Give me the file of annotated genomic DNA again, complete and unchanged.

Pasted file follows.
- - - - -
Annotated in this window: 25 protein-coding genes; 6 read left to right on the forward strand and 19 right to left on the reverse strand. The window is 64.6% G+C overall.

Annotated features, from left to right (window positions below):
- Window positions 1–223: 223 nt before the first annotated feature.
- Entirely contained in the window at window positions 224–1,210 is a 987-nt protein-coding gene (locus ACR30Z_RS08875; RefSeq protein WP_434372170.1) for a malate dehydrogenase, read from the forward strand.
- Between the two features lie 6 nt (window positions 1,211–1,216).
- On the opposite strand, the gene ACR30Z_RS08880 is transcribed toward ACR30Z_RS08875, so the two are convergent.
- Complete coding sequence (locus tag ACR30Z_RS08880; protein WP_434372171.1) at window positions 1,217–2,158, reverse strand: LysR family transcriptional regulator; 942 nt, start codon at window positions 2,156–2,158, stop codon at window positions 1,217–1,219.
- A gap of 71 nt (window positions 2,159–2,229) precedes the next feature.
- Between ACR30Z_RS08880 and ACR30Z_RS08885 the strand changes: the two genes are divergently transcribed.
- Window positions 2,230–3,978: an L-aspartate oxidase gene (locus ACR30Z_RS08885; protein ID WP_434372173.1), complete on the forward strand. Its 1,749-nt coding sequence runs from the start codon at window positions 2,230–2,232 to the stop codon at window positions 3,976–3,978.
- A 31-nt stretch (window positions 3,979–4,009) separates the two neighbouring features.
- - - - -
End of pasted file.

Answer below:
Annotated in this window: 25 protein-coding genes; 6 read left to right on the forward strand and 19 right to left on the reverse strand. The window is 64.6% G+C overall.

Annotated features, from left to right (window positions below):
- Window positions 1–223: 223 nt before the first annotated feature.
- Entirely contained in the window at window positions 224–1,210 is a 987-nt protein-coding gene (locus ACR30Z_RS08875; RefSeq protein WP_434372170.1) for a malate dehydrogenase, read from the forward strand.
- Between the two features lie 6 nt (window positions 1,211–1,216).
- On the opposite strand, the gene ACR30Z_RS08880 is transcribed toward ACR30Z_RS08875, so the two are convergent.
- Complete coding sequence (locus tag ACR30Z_RS08880; protein WP_434372171.1) at window positions 1,217–2,158, reverse strand: LysR family transcriptional regulator; 942 nt, start codon at window positions 2,156–2,158, stop codon at window positions 1,217–1,219.
- A gap of 71 nt (window positions 2,159–2,229) precedes the next feature.
- Between ACR30Z_RS08880 and ACR30Z_RS08885 the strand changes: the two genes are divergently transcribed.
- Window positions 2,230–3,978: an L-aspartate oxidase gene (locus ACR30Z_RS08885; protein ID WP_434372173.1), complete on the forward strand. Its 1,749-nt coding sequence runs from the start codon at window positions 2,230–2,232 to the stop codon at window positions 3,976–3,978.
- A 31-nt stretch (window positions 3,979–4,009) separates the two neighbouring features.